A security bill awaiting final approval in the Italian parliament also contains several controversial provisions, including:
- procedures for medical staff to denounce illegal immigrants
- making illegal immigration a criminal offence punishable by a fine of 5,000-10,000 euros (£4,400-8,800)
- prison terms of up to four years for those who defy expulsion orders
Thomas Hammarberg, Commissioner for human rights at the Council of Europe, a pan-European body that promotes democratic principles, says he is worried about a decision to prolong the presence of the army in cities.
"We're talking about police functions here," he said. "It just dramatises the problems and tends to lead to hysteria."
Asked to justify the government's security-focused approach to immigration, Mr Maroni cites crime statistics for 2007.
"The percentage of crimes linked to non-Italians was more than 35% and the non-Italians do not account for 35% of the people in Italy," he said.
"All interpretations are legitimate. My concern as interior minister is to guarantee the highest possible levels of security, first and foremost by combating clandestine immigration."
Thomas Hammarberg is critical of Italy's approach
On some issues the government has been forced to back down, under pressure from the EU.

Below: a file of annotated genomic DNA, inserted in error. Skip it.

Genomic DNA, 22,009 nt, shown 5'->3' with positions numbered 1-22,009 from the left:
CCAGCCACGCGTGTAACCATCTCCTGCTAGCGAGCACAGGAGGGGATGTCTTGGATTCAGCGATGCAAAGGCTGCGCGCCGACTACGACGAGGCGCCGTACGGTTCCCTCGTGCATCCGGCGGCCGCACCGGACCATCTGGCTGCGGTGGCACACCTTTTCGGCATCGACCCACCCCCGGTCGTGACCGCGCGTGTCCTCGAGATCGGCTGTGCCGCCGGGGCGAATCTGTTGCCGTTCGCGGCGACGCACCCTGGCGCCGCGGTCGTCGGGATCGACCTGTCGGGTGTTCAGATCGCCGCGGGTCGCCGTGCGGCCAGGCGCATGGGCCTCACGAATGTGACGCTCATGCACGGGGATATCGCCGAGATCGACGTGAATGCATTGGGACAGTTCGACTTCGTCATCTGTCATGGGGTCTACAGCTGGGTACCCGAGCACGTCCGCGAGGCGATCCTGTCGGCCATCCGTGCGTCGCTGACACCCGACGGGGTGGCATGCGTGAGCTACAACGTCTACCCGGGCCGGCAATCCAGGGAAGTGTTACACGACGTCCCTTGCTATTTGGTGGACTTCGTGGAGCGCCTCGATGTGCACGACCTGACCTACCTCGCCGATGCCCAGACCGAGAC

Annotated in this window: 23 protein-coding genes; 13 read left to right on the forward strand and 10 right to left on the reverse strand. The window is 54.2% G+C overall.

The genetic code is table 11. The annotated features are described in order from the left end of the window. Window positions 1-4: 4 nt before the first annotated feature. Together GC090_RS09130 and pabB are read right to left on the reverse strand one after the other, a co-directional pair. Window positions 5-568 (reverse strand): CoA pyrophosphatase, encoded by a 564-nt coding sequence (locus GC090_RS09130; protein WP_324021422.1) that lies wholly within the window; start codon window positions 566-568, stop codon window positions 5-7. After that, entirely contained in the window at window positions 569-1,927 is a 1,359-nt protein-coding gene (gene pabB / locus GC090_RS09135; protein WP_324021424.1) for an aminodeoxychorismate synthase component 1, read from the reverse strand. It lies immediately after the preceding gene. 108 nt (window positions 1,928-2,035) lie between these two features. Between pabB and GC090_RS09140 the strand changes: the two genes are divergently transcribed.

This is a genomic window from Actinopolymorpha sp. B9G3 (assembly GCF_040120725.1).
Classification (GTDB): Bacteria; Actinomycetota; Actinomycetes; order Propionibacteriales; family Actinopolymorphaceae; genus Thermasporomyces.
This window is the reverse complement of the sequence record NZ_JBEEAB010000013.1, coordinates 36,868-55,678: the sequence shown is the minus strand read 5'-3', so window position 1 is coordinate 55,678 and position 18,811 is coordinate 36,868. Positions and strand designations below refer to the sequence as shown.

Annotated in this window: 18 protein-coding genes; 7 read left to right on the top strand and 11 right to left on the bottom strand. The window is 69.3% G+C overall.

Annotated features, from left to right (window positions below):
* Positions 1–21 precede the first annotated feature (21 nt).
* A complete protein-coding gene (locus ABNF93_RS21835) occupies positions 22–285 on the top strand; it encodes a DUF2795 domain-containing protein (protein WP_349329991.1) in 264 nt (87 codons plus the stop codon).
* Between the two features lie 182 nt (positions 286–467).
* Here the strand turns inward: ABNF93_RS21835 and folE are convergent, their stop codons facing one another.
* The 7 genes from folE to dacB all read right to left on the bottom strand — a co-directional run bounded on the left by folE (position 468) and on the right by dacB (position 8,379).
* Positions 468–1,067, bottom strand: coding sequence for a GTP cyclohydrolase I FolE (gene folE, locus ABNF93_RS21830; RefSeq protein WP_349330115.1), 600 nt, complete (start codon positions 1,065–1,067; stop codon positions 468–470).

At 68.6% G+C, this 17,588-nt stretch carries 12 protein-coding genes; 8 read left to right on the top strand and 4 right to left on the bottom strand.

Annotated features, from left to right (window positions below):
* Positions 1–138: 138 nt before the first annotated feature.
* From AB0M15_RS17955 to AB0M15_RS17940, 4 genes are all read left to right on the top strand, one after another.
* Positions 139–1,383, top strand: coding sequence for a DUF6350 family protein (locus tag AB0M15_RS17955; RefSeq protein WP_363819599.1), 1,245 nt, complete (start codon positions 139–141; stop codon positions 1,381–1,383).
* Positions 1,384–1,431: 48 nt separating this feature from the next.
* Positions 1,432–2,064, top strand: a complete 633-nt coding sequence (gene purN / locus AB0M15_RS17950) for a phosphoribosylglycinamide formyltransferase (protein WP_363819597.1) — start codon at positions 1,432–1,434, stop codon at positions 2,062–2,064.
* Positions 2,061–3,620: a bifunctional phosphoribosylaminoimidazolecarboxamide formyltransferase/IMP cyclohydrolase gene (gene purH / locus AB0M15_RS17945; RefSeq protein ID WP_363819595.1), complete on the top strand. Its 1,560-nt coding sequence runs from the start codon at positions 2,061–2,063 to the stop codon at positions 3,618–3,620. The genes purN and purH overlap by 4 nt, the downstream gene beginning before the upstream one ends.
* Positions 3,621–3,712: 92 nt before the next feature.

These include a provision for the expulsion of EU citizens that was devised for Romanian Roma and judged to clash with European rules on free movement.
It was withdrawn last year after the European Commission threatened to start infringement proceedings.
Italian policies are coming under increasing scrutiny as the EU struggles against concerns over sovereignty to devise a common immigration approach, analysts say.
In October EU states took a step towards this by signing a non-binding immigration pact that encourages readmission treaties with countries of origin, selective immigration, and an end to mass amnesties for illegal immigrants of the kind used in Spain and Italy.
But for some human rights activists, the EU needs to play a firmer role protecting immigrants in member states and backing integration.
Mr Hammarberg criticises Italy's criminalising of immigrants as the "wrong approach".
"I think [the idea] is beginning to spread that there is a need for a European solution," he says.
"The situation with Greece and Italy in particular calls for a much faster process of integrating the European countries' policies on migration, so that you don't have a competition downwards where people introduce fairly draconian policies in order to avoid people coming to their country."